Anatoly Kroll: I am from jazz

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19.04.2013

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The UNESCO 36-th General Conference (25 October – 10 November 2011) decided to promulgate 30 April  “INTERNATIONAL JAZZ DAY”. It was regrettable to realize, that the two amazing Russian jazz devotees, composers Oleg Lundstrem and Yury Saulsky did not live up to that day.

But it  may be not accidental, that since old days there is in the musical nature such a notion as triptych. It was now then, that the role of  Anatoly Kroll quite deservingly came into the limelight. Like Lundstrem and Saulsky his jazz portrait  was created not only under the influence of Afro-American masterpieces but through intercommunication of musical cultures (of which he was part himself) of the former USSR as well. Let us address ourselves to  some focal points of  his creative biography in anticipation of his 70-th anniversary.

Quite unexpected and original climax to many was the performance of  Tula Quartet at the International Tallin Jazz Festival in 1967 with Kroll (piano) as its leader , Alexandre Pishikov (sax-tenor), Sergei Martynov (base) and Yury Genbachev (drums), who presented the samples of  modal tonal jazz. In words of Kroll he was longing after the music where image-creating element would be dominating – in intonation, harmony and timbre.

That kind of longing was for the first time demonstrated brightly and distinctively in his conducting (at the age of 17!) the State Variety Orchestra of Uzbekistan with the unforgettable soloist Batyr Zakirov, who sang in oriental, but at the same time avant-garde manner “Arabian Tango”. Arabic tango  and other experiments became  a  kind of precursor of Tallin triumph, where the quartet performed in the manner of John Coltrane but with revelation of Pishikov sax. Kroll himself performed  somewhat like afro-american Charles Mingus (base), whose musicians in ensemble with him played in a way they could never perform individually.

Better than other authors Tallin events were described by Vasily Aksionov, who, in words of Okudzhava, reflected the things in writing as he heard them. One could compare his writings with an essay “Sonny’s Blues” by James Baldwin, who admitted, that he never realized, how fearful was the relationship between a musician and his instrument. He should fill that instrument with breath of life. He should make that instrument perform, what the musician wants. In Aksionov’s imagination under the impact of quartet music appeared either the trees covered with napalm  or hunting scenes or a joyous party, or stairways to the sky.

Perhaps not everybody’s nervous system would be able to appreciate that music . But it did not sound like musical madness. There was Kroll’s academic background felt behind this unexpected action, his respect for classics, cultivated into him in the musical college in Chelyabinsk, where already in his difficult postwar  childhood years he demonstrated  an absolute pitch enabling him to detect unmistakably not only any particular note, but any taken simultaneously on keys combination of notes in any reckless combination of sounds.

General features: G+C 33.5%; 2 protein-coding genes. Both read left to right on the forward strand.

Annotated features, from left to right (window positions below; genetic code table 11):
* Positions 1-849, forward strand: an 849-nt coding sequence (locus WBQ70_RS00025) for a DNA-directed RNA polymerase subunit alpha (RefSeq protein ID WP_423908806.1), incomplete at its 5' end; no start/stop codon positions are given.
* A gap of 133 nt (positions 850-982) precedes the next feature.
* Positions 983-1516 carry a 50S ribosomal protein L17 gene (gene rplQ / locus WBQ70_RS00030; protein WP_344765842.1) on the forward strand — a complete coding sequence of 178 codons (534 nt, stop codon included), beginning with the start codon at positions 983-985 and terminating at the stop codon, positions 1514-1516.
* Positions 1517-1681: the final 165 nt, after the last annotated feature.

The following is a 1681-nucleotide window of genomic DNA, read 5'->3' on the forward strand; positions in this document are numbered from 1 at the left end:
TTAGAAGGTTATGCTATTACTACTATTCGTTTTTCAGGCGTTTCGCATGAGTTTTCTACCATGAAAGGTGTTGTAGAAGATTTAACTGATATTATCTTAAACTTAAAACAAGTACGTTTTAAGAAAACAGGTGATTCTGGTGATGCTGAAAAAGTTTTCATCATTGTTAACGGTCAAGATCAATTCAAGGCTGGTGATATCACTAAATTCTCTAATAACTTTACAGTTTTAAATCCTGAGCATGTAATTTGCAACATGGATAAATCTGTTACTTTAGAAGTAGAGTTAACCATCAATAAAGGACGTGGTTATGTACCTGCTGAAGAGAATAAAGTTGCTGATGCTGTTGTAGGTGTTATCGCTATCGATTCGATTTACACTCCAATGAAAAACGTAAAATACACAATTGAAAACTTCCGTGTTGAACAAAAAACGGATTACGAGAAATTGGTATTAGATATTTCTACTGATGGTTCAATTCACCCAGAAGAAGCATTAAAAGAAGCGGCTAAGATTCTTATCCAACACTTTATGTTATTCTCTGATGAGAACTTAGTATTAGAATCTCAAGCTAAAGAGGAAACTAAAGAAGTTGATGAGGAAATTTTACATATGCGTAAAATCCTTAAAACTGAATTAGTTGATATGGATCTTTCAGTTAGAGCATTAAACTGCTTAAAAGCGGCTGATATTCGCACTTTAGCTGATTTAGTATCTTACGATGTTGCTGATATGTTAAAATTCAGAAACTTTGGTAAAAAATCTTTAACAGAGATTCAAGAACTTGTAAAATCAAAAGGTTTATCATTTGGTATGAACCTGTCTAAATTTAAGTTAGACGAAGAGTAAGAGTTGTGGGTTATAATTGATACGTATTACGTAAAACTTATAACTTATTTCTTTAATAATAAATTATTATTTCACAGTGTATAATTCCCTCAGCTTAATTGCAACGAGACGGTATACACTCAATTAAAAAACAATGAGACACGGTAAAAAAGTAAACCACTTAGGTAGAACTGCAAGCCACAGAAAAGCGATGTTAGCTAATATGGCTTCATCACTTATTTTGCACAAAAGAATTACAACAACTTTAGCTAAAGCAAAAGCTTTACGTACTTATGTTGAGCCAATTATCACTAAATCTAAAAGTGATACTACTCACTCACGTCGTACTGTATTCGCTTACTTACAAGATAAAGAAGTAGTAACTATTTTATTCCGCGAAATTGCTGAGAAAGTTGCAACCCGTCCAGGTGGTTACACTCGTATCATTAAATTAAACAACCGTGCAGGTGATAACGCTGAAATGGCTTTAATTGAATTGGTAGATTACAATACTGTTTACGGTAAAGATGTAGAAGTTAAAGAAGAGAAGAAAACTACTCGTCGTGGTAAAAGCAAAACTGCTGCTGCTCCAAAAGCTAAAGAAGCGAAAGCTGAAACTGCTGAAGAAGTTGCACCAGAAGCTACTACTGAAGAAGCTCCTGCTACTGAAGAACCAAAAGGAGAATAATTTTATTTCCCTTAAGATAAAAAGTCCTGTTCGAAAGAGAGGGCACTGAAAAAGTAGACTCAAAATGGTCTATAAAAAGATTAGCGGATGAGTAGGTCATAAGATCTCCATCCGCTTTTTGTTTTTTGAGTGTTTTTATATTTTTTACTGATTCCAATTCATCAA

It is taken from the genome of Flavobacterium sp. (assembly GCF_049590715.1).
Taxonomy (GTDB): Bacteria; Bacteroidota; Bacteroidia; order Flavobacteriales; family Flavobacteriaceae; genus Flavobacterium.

Since that period years and decades of amazing accomplishments passed first of all in the field of creating and conducting different orchestras.

“Powerful rhythmical drive, united  breath, dramatic pauses, lull before the storm, “cosmic   explosions”, almost physiological  enjoyment of swing…what is qualified as high class, stylish level” Such were enthusiastic reviews about the performance of one of his orchestras -  MKS Band.

His personal kind of “trademark” became a brief  and capacious statement “I am from jazz”. Which, of course, not only reflects the success of Karen Shakhnazarov film “We are from jazz” (1983),  to his music with SOVREMENNIK band, but his entire creative biography as well, combining harmoniously a unique gift of composer and tutor of the whole generation of amazing talents.

As if following UNESCO’s guidelines of “life-long learning”  he,  at the age of 70, does not complete, but continues  musical and educational activities in the Gnesin Academy of music, conducting “Academic Band”, which is inscribed well in the music spontaneity of our life. Its leader responded in a heartfelt manner to UNESCO’s appeal to participate actively in celebrating “International Jazz Day” on 30 April  and organized in the Academy an amazing five hour jazz marathon “All the Colours of Moscow Jazz”, implementing in a way Saulsky’s idea to create “Moscow Jazz Book”, which is yet to be materialized.

Preoccupied deeply with the problem of ensuring continuity  Kroll strives to promote young talents in the hope of appearing in the future a truly Russian face in jazz arts.

Vladimir Sokolov